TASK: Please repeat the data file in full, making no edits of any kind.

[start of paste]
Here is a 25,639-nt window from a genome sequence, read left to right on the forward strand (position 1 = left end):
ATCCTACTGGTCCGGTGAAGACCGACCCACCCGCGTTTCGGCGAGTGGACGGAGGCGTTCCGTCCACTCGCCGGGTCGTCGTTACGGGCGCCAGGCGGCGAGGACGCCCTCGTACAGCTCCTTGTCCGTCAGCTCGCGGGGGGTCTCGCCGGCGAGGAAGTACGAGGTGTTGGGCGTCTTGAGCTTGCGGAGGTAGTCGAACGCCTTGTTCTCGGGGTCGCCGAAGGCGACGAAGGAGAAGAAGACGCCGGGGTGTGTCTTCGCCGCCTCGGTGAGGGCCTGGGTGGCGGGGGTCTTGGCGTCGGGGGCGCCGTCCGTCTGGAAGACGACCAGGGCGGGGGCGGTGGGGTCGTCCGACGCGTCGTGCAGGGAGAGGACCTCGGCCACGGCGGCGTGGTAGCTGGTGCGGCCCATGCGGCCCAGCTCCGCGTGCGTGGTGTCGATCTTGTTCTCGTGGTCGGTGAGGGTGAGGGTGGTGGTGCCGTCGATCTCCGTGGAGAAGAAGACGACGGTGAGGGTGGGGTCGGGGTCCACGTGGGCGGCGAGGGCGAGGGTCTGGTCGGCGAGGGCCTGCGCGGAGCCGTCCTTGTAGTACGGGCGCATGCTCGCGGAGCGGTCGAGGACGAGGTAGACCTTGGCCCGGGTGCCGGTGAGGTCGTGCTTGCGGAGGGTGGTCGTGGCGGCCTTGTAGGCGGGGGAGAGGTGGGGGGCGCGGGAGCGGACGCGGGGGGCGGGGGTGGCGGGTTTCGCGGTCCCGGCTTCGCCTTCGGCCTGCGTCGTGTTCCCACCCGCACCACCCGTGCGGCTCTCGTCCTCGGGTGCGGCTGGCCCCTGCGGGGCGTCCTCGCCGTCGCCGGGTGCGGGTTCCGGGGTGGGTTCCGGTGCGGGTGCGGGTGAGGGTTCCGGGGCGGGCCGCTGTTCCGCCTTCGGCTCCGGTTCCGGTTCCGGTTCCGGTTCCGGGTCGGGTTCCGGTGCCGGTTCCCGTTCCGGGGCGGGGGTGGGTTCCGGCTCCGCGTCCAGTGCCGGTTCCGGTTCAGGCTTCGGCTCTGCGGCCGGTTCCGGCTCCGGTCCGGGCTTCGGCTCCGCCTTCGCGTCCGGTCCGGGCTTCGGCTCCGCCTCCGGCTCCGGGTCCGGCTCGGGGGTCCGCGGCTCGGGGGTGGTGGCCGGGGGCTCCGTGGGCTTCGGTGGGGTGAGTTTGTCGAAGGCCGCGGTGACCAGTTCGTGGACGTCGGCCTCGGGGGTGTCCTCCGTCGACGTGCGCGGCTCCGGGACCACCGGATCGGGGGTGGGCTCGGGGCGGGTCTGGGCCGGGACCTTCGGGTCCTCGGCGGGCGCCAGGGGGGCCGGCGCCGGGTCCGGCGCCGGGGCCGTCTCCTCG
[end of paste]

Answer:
Here is a 25,639-nt window from a genome sequence, read left to right on the forward strand (position 1 = left end):
ATCCTACTGGTCCGGTGAAGACCGACCCACCCGCGTTTCGGCGAGTGGACGGAGGCGTTCCGTCCACTCGCCGGGTCGTCGTTACGGGCGCCAGGCGGCGAGGACGCCCTCGTACAGCTCCTTGTCCGTCAGCTCGCGGGGGGTCTCGCCGGCGAGGAAGTACGAGGTGTTGGGCGTCTTGAGCTTGCGGAGGTAGTCGAACGCCTTGTTCTCGGGGTCGCCGAAGGCGACGAAGGAGAAGAAGACGCCGGGGTGTGTCTTCGCCGCCTCGGTGAGGGCCTGGGTGGCGGGGGTCTTGGCGTCGGGGGCGCCGTCCGTCTGGAAGACGACCAGGGCGGGGGCGGTGGGGTCGTCCGACGCGTCGTGCAGGGAGAGGACCTCGGCCACGGCGGCGTGGTAGCTGGTGCGGCCCATGCGGCCCAGCTCCGCGTGCGTGGTGTCGATCTTGTTCTCGTGGTCGGTGAGGGTGAGGGTGGTGGTGCCGTCGATCTCCGTGGAGAAGAAGACGACGGTGAGGGTGGGGTCGGGGTCCACGTGGGCGGCGAGGGCGAGGGTCTGGTCGGCGAGGGCCTGCGCGGAGCCGTCCTTGTAGTACGGGCGCATGCTCGCGGAGCGGTCGAGGACGAGGTAGACCTTGGCCCGGGTGCCGGTGAGGTCGTGCTTGCGGAGGGTGGTCGTGGCGGCCTTGTAGGCGGGGGAGAGGTGGGGGGCGCGGGAGCGGACGCGGGGGGCGGGGGTGGCGGGTTTCGCGGTCCCGGCTTCGCCTTCGGCCTGCGTCGTGTTCCCACCCGCACCACCCGTGCGGCTCTCGTCCTCGGGTGCGGCTGGCCCCTGCGGGGCGTCCTCGCCGTCGCCGGGTGCGGGTTCCGGGGTGGGTTCCGGTGCGGGTGCGGGTGAGGGTTCCGGGGCGGGCCGCTGTTCCGCCTTCGGCTCCGGTTCCGGTTCCGGTTCCGGTTCCGGGTCGGGTTCCGGTGCCGGTTCCCGTTCCGGGGCGGGGGTGGGTTCCGGCTCCGCGTCCAGTGCCGGTTCCGGTTCAGGCTTCGGCTCTGCGGCCGGTTCCGGCTCCGGTCCGGGCTTCGGCTCCGCCTTCGCGTCCGGTCCGGGCTTCGGCTCCGCCTCCGGCTCCGGGTCCGGCTCGGGGGTCCGCGGCTCGGGGGTGGTGGCCGGGGGCTCCGTGGGCTTCGGTGGGGTGAGTTTGTCGAAGGCCGCGGTGACCAGTTCGTGGACGTCGGCCTCGGGGGTGTCCTCCGTCGACGTGCGCGGCTCCGGGACCACCGGATCGGGGGTGGGCTCGGGGCGGGTCTGGGCCGGGACCTTCGGGTCCTCGGCGGGCGCCAGGGGGGCCGGCGCCGGGTCCGGCGCCGGGGCCGTCTCCTCG